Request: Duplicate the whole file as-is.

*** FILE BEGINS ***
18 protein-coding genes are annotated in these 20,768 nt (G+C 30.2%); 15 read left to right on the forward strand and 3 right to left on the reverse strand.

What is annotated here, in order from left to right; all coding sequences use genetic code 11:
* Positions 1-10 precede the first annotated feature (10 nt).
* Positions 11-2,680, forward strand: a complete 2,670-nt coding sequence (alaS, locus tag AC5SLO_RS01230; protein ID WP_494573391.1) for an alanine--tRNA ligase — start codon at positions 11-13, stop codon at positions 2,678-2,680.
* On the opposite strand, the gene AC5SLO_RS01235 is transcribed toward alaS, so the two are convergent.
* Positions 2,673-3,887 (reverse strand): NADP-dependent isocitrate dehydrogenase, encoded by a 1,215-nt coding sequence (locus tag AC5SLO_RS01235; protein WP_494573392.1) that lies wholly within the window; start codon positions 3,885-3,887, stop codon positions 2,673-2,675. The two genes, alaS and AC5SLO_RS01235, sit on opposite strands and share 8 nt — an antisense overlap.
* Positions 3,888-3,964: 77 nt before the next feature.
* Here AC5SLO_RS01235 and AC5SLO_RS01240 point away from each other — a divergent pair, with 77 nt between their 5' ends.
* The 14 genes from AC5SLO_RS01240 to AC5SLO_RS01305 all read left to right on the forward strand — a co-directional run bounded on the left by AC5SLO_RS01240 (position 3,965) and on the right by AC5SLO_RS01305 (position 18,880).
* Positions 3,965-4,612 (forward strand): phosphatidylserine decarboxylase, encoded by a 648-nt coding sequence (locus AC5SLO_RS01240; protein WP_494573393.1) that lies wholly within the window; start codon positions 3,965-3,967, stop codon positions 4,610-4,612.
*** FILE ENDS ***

18 protein-coding genes are annotated in these 20,768 nt (G+C 30.2%); 15 read left to right on the forward strand and 3 right to left on the reverse strand.

What is annotated here, in order from left to right; all coding sequences use genetic code 11:
* Positions 1-10 precede the first annotated feature (10 nt).
* Positions 11-2,680, forward strand: a complete 2,670-nt coding sequence (alaS, locus tag AC5SLO_RS01230; protein ID WP_494573391.1) for an alanine--tRNA ligase — start codon at positions 11-13, stop codon at positions 2,678-2,680.
* On the opposite strand, the gene AC5SLO_RS01235 is transcribed toward alaS, so the two are convergent.
* Positions 2,673-3,887 (reverse strand): NADP-dependent isocitrate dehydrogenase, encoded by a 1,215-nt coding sequence (locus tag AC5SLO_RS01235; protein WP_494573392.1) that lies wholly within the window; start codon positions 3,885-3,887, stop codon positions 2,673-2,675. The two genes, alaS and AC5SLO_RS01235, sit on opposite strands and share 8 nt — an antisense overlap.
* Positions 3,888-3,964: 77 nt before the next feature.
* Here AC5SLO_RS01235 and AC5SLO_RS01240 point away from each other — a divergent pair, with 77 nt between their 5' ends.
* The 14 genes from AC5SLO_RS01240 to AC5SLO_RS01305 all read left to right on the forward strand — a co-directional run bounded on the left by AC5SLO_RS01240 (position 3,965) and on the right by AC5SLO_RS01305 (position 18,880).
* Positions 3,965-4,612 (forward strand): phosphatidylserine decarboxylase, encoded by a 648-nt coding sequence (locus AC5SLO_RS01240; protein WP_494573393.1) that lies wholly within the window; start codon positions 3,965-3,967, stop codon positions 4,610-4,612.